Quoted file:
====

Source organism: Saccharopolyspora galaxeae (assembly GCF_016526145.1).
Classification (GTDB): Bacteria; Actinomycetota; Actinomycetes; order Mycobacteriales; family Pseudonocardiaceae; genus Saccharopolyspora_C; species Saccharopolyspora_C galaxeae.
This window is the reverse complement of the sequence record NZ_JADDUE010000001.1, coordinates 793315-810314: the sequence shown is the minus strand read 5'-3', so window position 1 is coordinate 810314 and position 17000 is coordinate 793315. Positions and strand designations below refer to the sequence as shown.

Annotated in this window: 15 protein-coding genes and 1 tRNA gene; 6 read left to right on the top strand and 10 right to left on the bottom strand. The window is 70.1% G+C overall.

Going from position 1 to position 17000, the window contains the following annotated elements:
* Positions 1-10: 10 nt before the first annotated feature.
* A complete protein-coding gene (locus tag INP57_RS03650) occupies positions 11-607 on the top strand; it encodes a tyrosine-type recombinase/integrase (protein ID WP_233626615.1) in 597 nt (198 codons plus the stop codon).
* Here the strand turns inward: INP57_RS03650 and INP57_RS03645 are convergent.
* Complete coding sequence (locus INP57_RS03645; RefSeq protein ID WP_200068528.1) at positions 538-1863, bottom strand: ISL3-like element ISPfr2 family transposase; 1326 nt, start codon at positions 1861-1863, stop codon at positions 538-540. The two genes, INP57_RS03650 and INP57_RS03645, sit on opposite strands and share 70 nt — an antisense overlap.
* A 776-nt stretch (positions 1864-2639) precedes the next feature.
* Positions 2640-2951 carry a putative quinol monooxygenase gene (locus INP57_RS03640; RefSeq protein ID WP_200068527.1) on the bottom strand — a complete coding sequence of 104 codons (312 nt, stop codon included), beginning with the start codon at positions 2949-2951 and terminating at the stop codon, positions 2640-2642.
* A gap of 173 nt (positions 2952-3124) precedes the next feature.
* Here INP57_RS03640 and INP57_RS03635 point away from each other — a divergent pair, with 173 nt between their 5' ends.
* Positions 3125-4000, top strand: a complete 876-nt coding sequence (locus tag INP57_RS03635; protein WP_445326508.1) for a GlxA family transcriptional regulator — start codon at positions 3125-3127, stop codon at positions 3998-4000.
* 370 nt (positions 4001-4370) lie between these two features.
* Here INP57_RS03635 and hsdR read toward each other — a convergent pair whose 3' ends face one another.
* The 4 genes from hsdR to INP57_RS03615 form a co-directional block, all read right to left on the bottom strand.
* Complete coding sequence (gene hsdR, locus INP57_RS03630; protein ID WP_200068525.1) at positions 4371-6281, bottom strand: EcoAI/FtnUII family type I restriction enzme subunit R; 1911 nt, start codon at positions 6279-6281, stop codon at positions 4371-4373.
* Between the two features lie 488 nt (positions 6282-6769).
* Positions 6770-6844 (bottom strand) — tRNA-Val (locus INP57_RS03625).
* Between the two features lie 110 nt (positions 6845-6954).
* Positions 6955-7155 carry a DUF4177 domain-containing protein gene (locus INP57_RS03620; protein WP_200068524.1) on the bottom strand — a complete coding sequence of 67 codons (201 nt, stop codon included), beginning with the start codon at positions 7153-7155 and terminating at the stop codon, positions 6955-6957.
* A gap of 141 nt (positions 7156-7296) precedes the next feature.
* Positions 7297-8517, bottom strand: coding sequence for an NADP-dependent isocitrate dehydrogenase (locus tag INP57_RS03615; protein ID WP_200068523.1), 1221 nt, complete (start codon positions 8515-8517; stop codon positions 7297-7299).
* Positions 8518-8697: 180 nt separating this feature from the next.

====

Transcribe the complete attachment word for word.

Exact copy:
Source organism: Saccharopolyspora galaxeae (assembly GCF_016526145.1).
Classification (GTDB): Bacteria; Actinomycetota; Actinomycetes; order Mycobacteriales; family Pseudonocardiaceae; genus Saccharopolyspora_C; species Saccharopolyspora_C galaxeae.
This window is the reverse complement of the sequence record NZ_JADDUE010000001.1, coordinates 793315-810314: the sequence shown is the minus strand read 5'-3', so window position 1 is coordinate 810314 and position 17000 is coordinate 793315. Positions and strand designations below refer to the sequence as shown.

Annotated in this window: 15 protein-coding genes and 1 tRNA gene; 6 read left to right on the top strand and 10 right to left on the bottom strand. The window is 70.1% G+C overall.

Going from position 1 to position 17000, the window contains the following annotated elements:
* Positions 1-10: 10 nt before the first annotated feature.
* A complete protein-coding gene (locus tag INP57_RS03650) occupies positions 11-607 on the top strand; it encodes a tyrosine-type recombinase/integrase (protein ID WP_233626615.1) in 597 nt (198 codons plus the stop codon).
* Here the strand turns inward: INP57_RS03650 and INP57_RS03645 are convergent.
* Complete coding sequence (locus INP57_RS03645; RefSeq protein ID WP_200068528.1) at positions 538-1863, bottom strand: ISL3-like element ISPfr2 family transposase; 1326 nt, start codon at positions 1861-1863, stop codon at positions 538-540. The two genes, INP57_RS03650 and INP57_RS03645, sit on opposite strands and share 70 nt — an antisense overlap.
* A 776-nt stretch (positions 1864-2639) precedes the next feature.
* Positions 2640-2951 carry a putative quinol monooxygenase gene (locus INP57_RS03640; RefSeq protein ID WP_200068527.1) on the bottom strand — a complete coding sequence of 104 codons (312 nt, stop codon included), beginning with the start codon at positions 2949-2951 and terminating at the stop codon, positions 2640-2642.
* A gap of 173 nt (positions 2952-3124) precedes the next feature.
* Here INP57_RS03640 and INP57_RS03635 point away from each other — a divergent pair, with 173 nt between their 5' ends.
* Positions 3125-4000, top strand: a complete 876-nt coding sequence (locus tag INP57_RS03635; protein WP_445326508.1) for a GlxA family transcriptional regulator — start codon at positions 3125-3127, stop codon at positions 3998-4000.
* 370 nt (positions 4001-4370) lie between these two features.
* Here INP57_RS03635 and hsdR read toward each other — a convergent pair whose 3' ends face one another.
* The 4 genes from hsdR to INP57_RS03615 form a co-directional block, all read right to left on the bottom strand.
* Complete coding sequence (gene hsdR, locus INP57_RS03630; protein ID WP_200068525.1) at positions 4371-6281, bottom strand: EcoAI/FtnUII family type I restriction enzme subunit R; 1911 nt, start codon at positions 6279-6281, stop codon at positions 4371-4373.
* Between the two features lie 488 nt (positions 6282-6769).
* Positions 6770-6844 (bottom strand) — tRNA-Val (locus INP57_RS03625).
* Between the two features lie 110 nt (positions 6845-6954).
* Positions 6955-7155 carry a DUF4177 domain-containing protein gene (locus INP57_RS03620; protein WP_200068524.1) on the bottom strand — a complete coding sequence of 67 codons (201 nt, stop codon included), beginning with the start codon at positions 7153-7155 and terminating at the stop codon, positions 6955-6957.
* A gap of 141 nt (positions 7156-7296) precedes the next feature.
* Positions 7297-8517, bottom strand: coding sequence for an NADP-dependent isocitrate dehydrogenase (locus tag INP57_RS03615; protein ID WP_200068523.1), 1221 nt, complete (start codon positions 8515-8517; stop codon positions 7297-7299).
* Positions 8518-8697: 180 nt separating this feature from the next.